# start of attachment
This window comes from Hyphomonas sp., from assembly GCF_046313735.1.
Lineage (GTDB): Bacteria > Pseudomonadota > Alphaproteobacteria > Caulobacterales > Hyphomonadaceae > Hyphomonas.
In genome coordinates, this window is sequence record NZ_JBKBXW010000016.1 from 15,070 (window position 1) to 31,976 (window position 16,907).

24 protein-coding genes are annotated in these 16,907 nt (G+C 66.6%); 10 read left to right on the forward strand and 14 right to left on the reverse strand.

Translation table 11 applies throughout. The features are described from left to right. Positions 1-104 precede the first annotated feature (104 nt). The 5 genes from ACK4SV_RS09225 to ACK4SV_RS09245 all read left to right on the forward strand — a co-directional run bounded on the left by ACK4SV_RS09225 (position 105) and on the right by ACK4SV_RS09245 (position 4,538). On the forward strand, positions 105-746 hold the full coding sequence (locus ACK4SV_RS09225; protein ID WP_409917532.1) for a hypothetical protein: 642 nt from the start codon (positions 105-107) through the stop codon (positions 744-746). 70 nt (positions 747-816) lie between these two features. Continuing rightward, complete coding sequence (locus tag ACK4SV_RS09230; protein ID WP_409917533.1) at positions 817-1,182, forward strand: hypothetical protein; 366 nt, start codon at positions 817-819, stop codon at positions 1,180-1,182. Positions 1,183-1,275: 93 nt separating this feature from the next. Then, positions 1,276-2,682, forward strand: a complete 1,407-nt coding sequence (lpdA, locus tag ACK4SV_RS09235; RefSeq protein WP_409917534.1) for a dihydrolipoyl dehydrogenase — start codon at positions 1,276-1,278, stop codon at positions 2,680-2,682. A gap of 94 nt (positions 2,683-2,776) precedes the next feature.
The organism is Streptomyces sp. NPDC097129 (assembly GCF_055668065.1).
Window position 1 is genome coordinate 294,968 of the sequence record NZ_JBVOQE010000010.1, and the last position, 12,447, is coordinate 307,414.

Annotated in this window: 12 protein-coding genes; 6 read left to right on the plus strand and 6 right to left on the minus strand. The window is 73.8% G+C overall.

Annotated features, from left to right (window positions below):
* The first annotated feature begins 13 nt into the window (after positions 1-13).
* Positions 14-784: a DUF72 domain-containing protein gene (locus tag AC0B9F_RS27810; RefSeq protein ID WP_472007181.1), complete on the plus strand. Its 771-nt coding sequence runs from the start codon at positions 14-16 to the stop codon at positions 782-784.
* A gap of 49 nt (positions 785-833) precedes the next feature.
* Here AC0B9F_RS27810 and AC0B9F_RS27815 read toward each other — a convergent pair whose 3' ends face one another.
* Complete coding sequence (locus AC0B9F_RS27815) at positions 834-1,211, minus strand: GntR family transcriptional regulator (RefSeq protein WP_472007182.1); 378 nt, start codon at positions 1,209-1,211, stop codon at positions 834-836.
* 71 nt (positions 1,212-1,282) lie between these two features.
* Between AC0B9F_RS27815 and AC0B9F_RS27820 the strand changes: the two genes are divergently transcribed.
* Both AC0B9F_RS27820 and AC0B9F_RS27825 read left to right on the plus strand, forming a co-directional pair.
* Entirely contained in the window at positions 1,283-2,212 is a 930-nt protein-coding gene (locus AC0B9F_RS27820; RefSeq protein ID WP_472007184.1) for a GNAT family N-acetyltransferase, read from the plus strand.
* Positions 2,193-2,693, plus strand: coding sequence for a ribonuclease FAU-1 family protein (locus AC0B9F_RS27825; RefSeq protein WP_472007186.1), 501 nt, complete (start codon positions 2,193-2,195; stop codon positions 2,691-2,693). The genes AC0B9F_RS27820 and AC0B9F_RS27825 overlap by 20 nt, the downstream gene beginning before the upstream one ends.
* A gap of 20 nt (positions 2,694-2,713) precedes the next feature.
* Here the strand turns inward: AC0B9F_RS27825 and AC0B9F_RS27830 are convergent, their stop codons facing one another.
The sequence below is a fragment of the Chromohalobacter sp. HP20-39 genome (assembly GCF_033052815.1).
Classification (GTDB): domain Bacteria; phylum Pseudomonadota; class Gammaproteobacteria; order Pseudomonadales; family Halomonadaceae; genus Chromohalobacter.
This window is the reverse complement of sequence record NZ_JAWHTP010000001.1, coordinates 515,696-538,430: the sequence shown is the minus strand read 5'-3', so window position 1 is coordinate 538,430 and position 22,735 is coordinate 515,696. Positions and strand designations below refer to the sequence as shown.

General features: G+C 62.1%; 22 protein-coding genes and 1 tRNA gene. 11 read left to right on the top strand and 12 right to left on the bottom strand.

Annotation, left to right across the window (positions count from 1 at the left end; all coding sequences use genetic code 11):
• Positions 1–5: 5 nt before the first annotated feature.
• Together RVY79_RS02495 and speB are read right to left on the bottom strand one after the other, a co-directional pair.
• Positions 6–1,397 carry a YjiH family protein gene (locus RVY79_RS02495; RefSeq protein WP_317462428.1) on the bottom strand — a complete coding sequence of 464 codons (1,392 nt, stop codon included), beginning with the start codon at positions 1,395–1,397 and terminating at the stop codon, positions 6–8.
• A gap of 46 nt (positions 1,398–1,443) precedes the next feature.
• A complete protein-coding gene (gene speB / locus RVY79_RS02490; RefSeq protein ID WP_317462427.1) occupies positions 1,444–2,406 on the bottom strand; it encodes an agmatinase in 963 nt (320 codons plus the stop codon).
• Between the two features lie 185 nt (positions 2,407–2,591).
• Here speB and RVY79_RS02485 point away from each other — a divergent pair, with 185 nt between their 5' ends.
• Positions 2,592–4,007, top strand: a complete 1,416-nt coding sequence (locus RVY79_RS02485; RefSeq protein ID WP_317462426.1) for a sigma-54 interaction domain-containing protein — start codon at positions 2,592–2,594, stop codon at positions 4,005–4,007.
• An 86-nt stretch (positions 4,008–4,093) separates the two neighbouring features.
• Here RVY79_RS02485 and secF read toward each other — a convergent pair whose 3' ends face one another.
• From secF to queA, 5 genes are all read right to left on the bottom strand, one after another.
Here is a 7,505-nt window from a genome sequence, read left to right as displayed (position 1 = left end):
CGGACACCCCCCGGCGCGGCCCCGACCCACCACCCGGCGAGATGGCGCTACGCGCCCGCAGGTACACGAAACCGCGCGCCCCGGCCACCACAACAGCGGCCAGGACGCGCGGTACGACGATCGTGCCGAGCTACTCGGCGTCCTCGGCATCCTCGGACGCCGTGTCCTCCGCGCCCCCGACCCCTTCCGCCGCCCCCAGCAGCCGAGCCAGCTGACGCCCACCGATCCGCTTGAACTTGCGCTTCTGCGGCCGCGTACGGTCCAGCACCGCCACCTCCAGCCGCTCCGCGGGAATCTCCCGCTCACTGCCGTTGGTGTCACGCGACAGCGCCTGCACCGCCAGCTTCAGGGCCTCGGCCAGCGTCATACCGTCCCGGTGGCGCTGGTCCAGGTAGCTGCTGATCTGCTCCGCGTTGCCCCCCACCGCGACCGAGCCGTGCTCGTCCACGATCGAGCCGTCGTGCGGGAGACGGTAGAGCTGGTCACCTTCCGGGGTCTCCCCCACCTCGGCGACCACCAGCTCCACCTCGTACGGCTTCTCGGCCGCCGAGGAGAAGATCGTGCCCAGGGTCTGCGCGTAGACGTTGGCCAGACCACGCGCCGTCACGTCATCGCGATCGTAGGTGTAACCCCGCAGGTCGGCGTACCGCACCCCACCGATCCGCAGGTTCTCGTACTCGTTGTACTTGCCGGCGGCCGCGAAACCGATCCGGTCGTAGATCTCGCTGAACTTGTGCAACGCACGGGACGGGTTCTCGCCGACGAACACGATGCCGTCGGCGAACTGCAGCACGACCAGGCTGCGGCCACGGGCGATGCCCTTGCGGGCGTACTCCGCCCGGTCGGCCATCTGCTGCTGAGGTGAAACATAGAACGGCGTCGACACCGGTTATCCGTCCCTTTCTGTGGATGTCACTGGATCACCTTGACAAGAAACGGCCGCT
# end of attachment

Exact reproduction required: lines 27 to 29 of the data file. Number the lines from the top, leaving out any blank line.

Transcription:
• Positions 1–5: 5 nt before the first annotated feature.
• Together RVY79_RS02495 and speB are read right to left on the bottom strand one after the other, a co-directional pair.
• Positions 6–1,397 carry a YjiH family protein gene (locus RVY79_RS02495; RefSeq protein WP_317462428.1) on the bottom strand — a complete coding sequence of 464 codons (1,392 nt, stop codon included), beginning with the start codon at positions 1,395–1,397 and terminating at the stop codon, positions 6–8.